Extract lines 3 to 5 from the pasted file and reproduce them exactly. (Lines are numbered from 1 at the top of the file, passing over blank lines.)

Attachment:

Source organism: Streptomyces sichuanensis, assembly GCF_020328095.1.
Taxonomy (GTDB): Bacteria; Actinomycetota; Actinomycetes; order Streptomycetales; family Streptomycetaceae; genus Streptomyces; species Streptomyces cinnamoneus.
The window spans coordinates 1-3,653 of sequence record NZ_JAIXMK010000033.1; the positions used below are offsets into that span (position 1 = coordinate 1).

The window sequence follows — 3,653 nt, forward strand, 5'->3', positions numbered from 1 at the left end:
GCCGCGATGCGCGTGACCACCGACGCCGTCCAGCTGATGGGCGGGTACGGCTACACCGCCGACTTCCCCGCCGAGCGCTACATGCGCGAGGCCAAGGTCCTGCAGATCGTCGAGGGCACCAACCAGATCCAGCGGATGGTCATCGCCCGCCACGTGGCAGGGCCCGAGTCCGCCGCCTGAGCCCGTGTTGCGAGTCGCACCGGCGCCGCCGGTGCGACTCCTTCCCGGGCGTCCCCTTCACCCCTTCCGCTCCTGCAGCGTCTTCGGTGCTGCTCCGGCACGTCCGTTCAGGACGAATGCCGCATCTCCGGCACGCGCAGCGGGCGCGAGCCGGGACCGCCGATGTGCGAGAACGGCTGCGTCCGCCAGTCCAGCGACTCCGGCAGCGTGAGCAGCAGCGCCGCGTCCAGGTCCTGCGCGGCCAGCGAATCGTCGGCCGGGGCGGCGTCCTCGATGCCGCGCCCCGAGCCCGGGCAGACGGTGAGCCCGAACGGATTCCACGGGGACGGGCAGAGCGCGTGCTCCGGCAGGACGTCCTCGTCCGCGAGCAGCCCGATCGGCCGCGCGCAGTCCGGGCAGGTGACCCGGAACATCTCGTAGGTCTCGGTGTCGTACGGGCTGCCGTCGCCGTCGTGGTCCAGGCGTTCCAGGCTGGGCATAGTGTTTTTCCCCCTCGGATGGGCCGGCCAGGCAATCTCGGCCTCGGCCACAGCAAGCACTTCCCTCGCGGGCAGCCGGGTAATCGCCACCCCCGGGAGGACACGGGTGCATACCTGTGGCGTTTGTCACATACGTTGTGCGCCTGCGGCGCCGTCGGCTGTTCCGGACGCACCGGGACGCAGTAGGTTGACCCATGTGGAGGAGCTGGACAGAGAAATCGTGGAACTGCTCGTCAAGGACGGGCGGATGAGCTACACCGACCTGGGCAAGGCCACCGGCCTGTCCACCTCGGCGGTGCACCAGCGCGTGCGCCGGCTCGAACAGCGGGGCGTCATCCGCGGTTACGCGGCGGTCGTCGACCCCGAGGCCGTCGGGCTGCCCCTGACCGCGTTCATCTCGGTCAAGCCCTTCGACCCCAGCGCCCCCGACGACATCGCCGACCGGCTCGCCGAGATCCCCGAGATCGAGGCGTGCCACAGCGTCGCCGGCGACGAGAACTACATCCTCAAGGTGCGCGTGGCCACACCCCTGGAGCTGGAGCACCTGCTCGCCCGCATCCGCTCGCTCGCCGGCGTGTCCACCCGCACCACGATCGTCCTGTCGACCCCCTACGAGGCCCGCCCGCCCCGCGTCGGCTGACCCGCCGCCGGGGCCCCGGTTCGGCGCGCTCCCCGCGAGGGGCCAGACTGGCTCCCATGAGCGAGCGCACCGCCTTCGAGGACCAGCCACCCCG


The window spans coordinates 1-3,653 of sequence record NZ_JAIXMK010000033.1; the positions used below are offsets into that span (position 1 = coordinate 1).

The window sequence follows — 3,653 nt, forward strand, 5'->3', positions numbered from 1 at the left end:
GCCGCGATGCGCGTGACCACCGACGCCGTCCAGCTGATGGGCGGGTACGGCTACACCGCCGACTTCCCCGCCGAGCGCTACATGCGCGAGGCCAAGGTCCTGCAGATCGTCGAGGGCACCAACCAGATCCAGCGGATGGTCATCGCCCGCCACGTGGCAGGGCCCGAGTCCGCCGCCTGAGCCCGTGTTGCGAGTCGCACCGGCGCCGCCGGTGCGACTCCTTCCCGGGCGTCCCCTTCACCCCTTCCGCTCCTGCAGCGTCTTCGGTGCTGCTCCGGCACGTCCGTTCAGGACGAATGCCGCATCTCCGGCACGCGCAGCGGGCGCGAGCCGGGACCGCCGATGTGCGAGAACGGCTGCGTCCGCCAGTCCAGCGACTCCGGCAGCGTGAGCAGCAGCGCCGCGTCCAGGTCCTGCGCGGCCAGCGAATCGTCGGCCGGGGCGGCGTCCTCGATGCCGCGCCCCGAGCCCGGGCAGACGGTGAGCCCGAACGGATTCCACGGGGACGGGCAGAGCGCGTGCTCCGGCAGGACGTCCTCGTCCGCGAGCAGCCCGATCGGCCGCGCGCAGTCCGGGCAGGTGACCCGGAACATCTCGTAGGTCTCGGTGTCGTACGGGCTGCCGTCGCCGTCGTGGTCCAGGCGTTCCAGGCTGGGCATAGTGTTTTTCCCCCTCGGATGGGCCGGCCAGGCAATCTCGGCCTCGGCCACAGCAAGCACTTCCCTCGCGGGCAGCCGGGTAATCGCCACCCCCGGGAGGACACGGGTGCATACCTGTGGCGTTTGTCACATACGTTGTGCGCCTGCGGCGCCGTCGGCTGTTCCGGACGCACCGGGACGCAGTAGGTTGACCCATGTGGAGGAGCTGGACAGAGAAATCGTGGAACTGCTCGTCAAGGACGGGCGGATGAGCTACACCGACCTGGGCAAGGCCACCGGCCTGTCCACCTCGGCGGTGCACCAGCGCGTGCGCCGGCTCGAACAGCGGGGCGTCATCCGCGGTTACGCGGCGGTCGTCGACCCCGAGGCCGTCGGGCTGCCCCTGACCGCGTTCATCTCGGTCAAGCCCTTCGACCCCAGCGCCCCCGACGACATCGCCGACCGGCTCGCCGAGATCCCCGAGATCGAGGCGTGCCACAGCGTCGCCGGCGACGAGAACTACATCCTCAAGGTGCGCGTGGCCACACCCCTGGAGCTGGAGCACCTGCTCGCCCGCATCCGCTCGCTCGCCGGCGTGTCCACCCGCACCACGATCGTCCTGTCGACCCCCTACGAGGCCCGCCCGCCCCGCGTCGGCTGACCCGCCGCCGGGGCCCCGGTTCGGCGCGCTCCCCGCGAGGGGCCAGACTGGCTCCCATGAGCGAGCGCACCGCCTTCGAGGACCAGCCACCCCG